Congressional Email and the Myth of the Platonic GroveSubmitted Thu Oct 26 2006 18:00:00 GMT-0400 (EDT)
With Capitol Hill a ghost town as members scramble to retain their peerages, the lull in legislative activity offers welcome pause to step back from the e-mail deliverability fracas of recent weeks.
A great many of the unmet expectations and bad feelings that have become bundled up in online write-your-rep actions ultimately trace to the unspoken assumptions various parties have about the communicative framework in which the action takes place.
That point was underscored in the live chat with Washington Post reporter Jeffrey Birnbaum the day his column ran Capitol Advantage's deliverability study. In response to a question about how to differentiate grassroots campaigns from astroturf, Birnbaum opined, "I'm afraid if an interest group incites a flood of e-mails, that's Astroturf lobbying by definition."
I've contested this breezy definition of "astroturf" in this space before. Ordinarily I'm not one to dicker over semantics, but the word "astroturf" appears to be undergoing an Orwellian inversion f its meaning. What initially meant "a false display of grassroots support" whose purpose is to fabricate or xaggerate the real constituency for an issue has now been appropriated to indicate "any orchestrated citizen activity" -- which is to say, actual grassroots advocacy that does not spring forth spontaneously and fully formed, like Athena from the head of Zeus.
Needless to say, it's a definition entirely contemptuous of actual social change movements, to which organizing is intrinsic rather than foreign. It treats the coinage of Cesar Chavez no better than that of Jack Abramoff.
The notion of ideas and opinions conjured out of air by the Herculean rationality of their exponents roots deeply in
bourgeois liberalism: politics as a public sphere where citizens commingle in rational discourse and Great Men chart the courses of history with the furrows of greying brows. And no doubt it's a deeply self-satisfying perspective for all sides of the transaction to suppose themselves engaged in some rarefied consideration of the Great Issues of the Day as opposed to processing 8.5 x 11 widgets or dancing in front of one's mirror.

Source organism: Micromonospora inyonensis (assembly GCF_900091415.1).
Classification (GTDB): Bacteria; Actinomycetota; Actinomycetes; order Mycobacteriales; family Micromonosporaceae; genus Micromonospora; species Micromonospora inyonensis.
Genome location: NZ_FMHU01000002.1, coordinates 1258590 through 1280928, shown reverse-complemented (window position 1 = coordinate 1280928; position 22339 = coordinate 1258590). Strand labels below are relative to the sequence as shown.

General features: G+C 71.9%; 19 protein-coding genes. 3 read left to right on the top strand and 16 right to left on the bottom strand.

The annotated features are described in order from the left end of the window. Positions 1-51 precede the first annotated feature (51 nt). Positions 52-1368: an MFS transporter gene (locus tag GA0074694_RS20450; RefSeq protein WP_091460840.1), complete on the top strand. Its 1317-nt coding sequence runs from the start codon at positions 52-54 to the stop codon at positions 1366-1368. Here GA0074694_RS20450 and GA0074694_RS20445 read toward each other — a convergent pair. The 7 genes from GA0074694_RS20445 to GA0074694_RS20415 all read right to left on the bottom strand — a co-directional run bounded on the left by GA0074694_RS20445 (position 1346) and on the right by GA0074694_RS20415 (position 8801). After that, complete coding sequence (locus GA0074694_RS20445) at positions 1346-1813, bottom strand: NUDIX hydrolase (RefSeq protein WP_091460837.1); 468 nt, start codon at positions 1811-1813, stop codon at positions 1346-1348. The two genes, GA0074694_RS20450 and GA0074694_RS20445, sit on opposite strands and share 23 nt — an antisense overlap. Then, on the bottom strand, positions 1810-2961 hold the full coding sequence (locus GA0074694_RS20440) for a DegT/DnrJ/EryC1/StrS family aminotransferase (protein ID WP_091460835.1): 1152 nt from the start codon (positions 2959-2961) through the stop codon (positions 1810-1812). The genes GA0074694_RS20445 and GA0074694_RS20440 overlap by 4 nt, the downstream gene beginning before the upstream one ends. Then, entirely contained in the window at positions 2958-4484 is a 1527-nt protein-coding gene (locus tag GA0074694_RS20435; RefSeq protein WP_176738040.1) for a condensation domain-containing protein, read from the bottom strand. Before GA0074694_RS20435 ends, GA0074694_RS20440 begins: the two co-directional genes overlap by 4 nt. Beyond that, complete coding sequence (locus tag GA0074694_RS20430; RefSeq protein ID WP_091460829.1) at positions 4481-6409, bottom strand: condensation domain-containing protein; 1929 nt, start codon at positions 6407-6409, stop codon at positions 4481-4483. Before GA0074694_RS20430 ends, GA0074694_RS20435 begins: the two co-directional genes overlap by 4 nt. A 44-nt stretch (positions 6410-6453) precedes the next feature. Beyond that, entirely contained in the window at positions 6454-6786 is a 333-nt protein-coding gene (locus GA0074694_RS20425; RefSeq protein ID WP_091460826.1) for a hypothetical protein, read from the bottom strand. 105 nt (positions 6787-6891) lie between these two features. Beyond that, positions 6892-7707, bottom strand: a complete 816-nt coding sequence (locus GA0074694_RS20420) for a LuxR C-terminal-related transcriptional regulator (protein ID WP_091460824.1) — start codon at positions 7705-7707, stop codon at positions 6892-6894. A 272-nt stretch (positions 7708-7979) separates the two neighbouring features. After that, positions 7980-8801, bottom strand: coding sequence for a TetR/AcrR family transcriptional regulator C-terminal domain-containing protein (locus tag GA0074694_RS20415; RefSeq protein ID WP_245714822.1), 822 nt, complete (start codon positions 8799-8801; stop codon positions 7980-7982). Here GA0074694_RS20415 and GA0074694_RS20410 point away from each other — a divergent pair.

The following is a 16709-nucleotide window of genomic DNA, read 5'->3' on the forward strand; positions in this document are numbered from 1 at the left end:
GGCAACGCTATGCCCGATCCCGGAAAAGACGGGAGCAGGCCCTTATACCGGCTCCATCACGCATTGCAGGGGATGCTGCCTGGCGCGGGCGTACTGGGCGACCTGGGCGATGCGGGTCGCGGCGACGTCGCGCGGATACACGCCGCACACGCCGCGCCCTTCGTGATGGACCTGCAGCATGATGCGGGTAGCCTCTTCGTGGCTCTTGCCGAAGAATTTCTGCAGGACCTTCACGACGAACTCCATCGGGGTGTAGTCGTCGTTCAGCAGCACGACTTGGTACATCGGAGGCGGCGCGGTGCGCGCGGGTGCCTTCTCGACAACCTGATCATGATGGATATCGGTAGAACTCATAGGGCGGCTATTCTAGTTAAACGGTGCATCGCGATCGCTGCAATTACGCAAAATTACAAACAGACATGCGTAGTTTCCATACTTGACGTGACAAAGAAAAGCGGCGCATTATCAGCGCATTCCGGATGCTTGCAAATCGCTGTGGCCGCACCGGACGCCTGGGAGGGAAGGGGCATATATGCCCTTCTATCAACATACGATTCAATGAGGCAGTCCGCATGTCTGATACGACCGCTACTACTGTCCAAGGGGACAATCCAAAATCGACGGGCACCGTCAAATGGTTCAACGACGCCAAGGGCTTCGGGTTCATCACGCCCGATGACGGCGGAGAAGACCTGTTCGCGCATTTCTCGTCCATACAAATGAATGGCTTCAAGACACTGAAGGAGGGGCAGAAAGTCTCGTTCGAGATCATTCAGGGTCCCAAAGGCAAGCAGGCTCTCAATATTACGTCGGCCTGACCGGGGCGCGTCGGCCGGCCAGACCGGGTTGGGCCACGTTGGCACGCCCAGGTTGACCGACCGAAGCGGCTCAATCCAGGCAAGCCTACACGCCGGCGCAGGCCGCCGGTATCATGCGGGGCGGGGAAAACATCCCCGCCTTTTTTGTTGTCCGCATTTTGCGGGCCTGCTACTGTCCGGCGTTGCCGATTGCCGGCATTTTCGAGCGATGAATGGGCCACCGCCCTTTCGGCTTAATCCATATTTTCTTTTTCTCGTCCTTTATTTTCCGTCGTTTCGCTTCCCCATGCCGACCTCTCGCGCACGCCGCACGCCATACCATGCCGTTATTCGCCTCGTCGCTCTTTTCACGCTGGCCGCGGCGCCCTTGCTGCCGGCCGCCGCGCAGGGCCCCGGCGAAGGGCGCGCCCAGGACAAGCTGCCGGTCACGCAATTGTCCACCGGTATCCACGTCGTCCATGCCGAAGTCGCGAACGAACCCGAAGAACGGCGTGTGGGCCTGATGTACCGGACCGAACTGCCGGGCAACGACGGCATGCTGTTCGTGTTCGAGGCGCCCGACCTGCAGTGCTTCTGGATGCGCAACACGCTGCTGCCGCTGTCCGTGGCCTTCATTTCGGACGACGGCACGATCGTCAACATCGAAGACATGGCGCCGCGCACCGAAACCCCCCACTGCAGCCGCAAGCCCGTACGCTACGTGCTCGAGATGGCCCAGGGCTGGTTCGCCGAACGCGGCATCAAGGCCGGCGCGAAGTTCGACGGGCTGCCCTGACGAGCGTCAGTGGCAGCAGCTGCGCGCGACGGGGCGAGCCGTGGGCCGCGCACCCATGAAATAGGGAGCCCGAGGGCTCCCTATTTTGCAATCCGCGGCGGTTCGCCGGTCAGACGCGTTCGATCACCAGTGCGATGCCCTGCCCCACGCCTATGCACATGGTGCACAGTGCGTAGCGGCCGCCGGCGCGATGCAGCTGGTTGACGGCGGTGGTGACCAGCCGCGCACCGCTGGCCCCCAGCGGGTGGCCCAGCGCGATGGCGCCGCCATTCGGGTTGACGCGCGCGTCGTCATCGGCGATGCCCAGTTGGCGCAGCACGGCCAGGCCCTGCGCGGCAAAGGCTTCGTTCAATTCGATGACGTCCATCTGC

That Congress entertains this image of its own deliberations seems preposterous on its face, but anyone living in the ambit of the Beltway must be well aware that hauteur is the principality's distinguishing characteristic.
As the very vehicle of the Enlightenment, the written word -- on the template of, say, the Adams-Jefferson correspondence -- is implicitly part and parcel. An epistle projects the author's self, forays into reasoned conversation near if not in the public sphere ... and by extension, epistles that ape words written by another are travesties because they blur the self supposed to be manifest on the page. Imagine receiving birthday cards from a dozen friends and relatives each of which used the exact same text: what would one make of the
"authors'" intentions and the truth of their sentiments? And would there be any difference between a dozen such cards and a million?
It's a compelling point. The flaw, of course, is to imagine that constituent messages to Congress initiate a relationship in any way analogous to that of Adams and Jefferson in their correspondence or oneself and one's grandma. Habermas has explored eloquently the cooptation and commodification of the "public sphere" -- if indeed such a thing could be said to have ever truly existed -- under the sway of industrial capitalism. And indeed, pre-email, a letter to Congress would be processed through mail slots, shunted to a junior staffer for a mealy-mouthed cut-and-paste reply, and "signed" with an auto-pen contraption. Ceremony aside, constituent relationships with Congress have always been mediated.
Just so the opinions that inspire people to set the auto-pen in motion. In the real world, people form their ideas not through dry reasoning but organic associations with others, and act on those opinions less often as prime movers than as agents motivated by external stimulus -- a push poll, a focus-group-tested talking point, some sudden news event
-- just as legislators themselves don't introduce a bill for every conviction in their head, but build coalitions behind the scenes, grandstand for public opinion, horse-trade votes, and respond to the executive bully pulpit. Indeed, the ability of constituents in their thousands to communicate mediated ideas en masse to representatives is (in mechanics if not in effect) a sort of funnel-flipping of the usual
elite manufacture of public consent.
So the way out of the box, ultimately, is to let go that myth of betoga'ed dialogue, kick Congressional e-mail out of the written manifesto genre to which it's been wrongly assigned, and find another template. It's closer, in most cases, to a petition -- resolved, vote no on 123, one undersigned at a time -- if one must choose among our preexisting advocacy models, but of course even that fails to access the capacious power of electronic communications for abstracting, recombining, and wholesale servicing of inputs.
The future is calling, 110th Congress. Will you accept the charges?